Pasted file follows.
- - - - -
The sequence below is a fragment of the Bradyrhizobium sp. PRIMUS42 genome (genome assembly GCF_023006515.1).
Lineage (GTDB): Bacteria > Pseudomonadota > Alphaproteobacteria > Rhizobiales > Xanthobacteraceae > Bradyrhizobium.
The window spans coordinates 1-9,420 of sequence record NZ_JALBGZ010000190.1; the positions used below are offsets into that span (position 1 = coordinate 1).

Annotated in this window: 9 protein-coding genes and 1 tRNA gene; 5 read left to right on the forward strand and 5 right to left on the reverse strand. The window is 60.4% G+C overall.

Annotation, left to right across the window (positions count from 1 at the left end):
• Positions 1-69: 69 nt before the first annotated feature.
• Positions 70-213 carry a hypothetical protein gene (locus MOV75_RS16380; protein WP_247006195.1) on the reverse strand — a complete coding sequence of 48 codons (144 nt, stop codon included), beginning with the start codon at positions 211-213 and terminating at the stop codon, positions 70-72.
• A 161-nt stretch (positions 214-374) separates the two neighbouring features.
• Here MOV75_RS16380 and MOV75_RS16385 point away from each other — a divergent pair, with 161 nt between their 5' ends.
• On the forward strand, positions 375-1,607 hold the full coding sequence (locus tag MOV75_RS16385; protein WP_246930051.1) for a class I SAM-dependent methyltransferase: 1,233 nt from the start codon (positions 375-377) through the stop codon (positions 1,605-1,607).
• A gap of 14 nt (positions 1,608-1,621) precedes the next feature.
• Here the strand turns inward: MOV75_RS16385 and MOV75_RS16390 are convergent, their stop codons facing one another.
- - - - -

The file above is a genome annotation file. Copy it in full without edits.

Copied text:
The sequence below is a fragment of the Bradyrhizobium sp. PRIMUS42 genome (genome assembly GCF_023006515.1).
Lineage (GTDB): Bacteria > Pseudomonadota > Alphaproteobacteria > Rhizobiales > Xanthobacteraceae > Bradyrhizobium.
The window spans coordinates 1-9,420 of sequence record NZ_JALBGZ010000190.1; the positions used below are offsets into that span (position 1 = coordinate 1).

Annotated in this window: 9 protein-coding genes and 1 tRNA gene; 5 read left to right on the forward strand and 5 right to left on the reverse strand. The window is 60.4% G+C overall.

Annotation, left to right across the window (positions count from 1 at the left end):
• Positions 1-69: 69 nt before the first annotated feature.
• Positions 70-213 carry a hypothetical protein gene (locus MOV75_RS16380; protein WP_247006195.1) on the reverse strand — a complete coding sequence of 48 codons (144 nt, stop codon included), beginning with the start codon at positions 211-213 and terminating at the stop codon, positions 70-72.
• A 161-nt stretch (positions 214-374) separates the two neighbouring features.
• Here MOV75_RS16380 and MOV75_RS16385 point away from each other — a divergent pair, with 161 nt between their 5' ends.
• On the forward strand, positions 375-1,607 hold the full coding sequence (locus tag MOV75_RS16385; protein WP_246930051.1) for a class I SAM-dependent methyltransferase: 1,233 nt from the start codon (positions 375-377) through the stop codon (positions 1,605-1,607).
• A gap of 14 nt (positions 1,608-1,621) precedes the next feature.
• Here the strand turns inward: MOV75_RS16385 and MOV75_RS16390 are convergent, their stop codons facing one another.